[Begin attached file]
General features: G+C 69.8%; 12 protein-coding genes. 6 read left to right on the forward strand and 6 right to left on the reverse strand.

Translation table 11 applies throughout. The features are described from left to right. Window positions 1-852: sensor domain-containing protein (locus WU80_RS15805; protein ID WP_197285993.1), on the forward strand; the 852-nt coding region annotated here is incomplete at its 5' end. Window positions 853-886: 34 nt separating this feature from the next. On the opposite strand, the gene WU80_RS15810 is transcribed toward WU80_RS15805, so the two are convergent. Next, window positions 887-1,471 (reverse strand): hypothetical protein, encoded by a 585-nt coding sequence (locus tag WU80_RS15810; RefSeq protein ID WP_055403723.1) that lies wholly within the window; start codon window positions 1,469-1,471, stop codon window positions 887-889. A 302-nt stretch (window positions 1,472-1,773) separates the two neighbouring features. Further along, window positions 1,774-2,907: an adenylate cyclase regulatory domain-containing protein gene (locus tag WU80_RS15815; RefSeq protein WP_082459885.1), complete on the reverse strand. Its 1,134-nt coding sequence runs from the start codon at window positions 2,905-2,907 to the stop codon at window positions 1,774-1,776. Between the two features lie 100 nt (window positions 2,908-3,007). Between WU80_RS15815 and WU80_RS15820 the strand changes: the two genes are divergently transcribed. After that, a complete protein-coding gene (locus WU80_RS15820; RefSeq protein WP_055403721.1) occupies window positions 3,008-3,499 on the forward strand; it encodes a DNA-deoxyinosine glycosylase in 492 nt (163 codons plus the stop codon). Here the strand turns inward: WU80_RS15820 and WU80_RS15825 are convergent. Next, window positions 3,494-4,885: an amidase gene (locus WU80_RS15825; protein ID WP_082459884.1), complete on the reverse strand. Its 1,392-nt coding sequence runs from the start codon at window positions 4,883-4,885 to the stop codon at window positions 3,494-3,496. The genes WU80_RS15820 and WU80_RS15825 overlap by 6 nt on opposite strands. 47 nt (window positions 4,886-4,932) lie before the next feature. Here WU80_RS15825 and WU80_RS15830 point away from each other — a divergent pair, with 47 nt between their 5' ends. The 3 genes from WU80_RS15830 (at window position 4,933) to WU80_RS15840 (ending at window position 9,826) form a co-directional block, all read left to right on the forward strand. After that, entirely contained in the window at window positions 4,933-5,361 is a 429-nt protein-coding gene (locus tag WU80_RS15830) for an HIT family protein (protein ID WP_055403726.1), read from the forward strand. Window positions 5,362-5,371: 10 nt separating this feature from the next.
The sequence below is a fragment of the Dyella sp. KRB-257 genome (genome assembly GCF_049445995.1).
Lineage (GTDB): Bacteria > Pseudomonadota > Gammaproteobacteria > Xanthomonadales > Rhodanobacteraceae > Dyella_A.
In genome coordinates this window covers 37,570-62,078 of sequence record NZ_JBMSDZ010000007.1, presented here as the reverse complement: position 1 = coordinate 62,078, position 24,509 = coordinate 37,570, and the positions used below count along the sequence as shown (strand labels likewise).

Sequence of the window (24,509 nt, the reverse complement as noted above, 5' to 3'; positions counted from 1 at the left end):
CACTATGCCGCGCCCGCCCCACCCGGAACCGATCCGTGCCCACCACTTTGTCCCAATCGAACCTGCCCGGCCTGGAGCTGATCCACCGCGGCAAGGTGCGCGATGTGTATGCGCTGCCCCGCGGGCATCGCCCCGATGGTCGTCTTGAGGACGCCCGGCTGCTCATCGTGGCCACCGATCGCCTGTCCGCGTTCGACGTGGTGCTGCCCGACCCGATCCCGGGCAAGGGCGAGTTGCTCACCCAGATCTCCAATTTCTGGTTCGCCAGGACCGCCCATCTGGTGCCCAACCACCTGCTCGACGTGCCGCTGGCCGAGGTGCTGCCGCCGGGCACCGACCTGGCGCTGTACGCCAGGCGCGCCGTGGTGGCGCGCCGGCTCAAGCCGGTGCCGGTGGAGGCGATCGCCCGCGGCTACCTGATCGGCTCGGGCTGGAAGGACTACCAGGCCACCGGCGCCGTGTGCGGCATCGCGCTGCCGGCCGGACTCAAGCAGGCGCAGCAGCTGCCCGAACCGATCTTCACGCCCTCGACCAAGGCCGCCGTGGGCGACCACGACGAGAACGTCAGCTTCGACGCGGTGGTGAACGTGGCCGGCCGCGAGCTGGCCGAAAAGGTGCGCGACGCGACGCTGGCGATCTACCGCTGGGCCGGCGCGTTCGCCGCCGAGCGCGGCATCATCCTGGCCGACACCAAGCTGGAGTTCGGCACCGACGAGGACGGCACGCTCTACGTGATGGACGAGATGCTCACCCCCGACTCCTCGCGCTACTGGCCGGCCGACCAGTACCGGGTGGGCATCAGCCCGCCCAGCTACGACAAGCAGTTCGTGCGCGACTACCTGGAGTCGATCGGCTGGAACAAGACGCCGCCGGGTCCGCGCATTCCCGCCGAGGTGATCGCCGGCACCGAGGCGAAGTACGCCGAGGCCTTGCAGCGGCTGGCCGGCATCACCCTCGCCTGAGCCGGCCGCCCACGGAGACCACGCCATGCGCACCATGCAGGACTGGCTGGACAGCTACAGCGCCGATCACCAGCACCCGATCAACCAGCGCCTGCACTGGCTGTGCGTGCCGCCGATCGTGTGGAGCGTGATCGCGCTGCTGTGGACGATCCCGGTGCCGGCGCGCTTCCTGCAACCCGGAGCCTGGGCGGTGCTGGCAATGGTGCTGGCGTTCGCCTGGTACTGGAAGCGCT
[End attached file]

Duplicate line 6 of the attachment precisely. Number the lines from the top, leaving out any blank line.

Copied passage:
Sequence of the window (24,509 nt, the reverse complement as noted above, 5' to 3'; positions counted from 1 at the left end):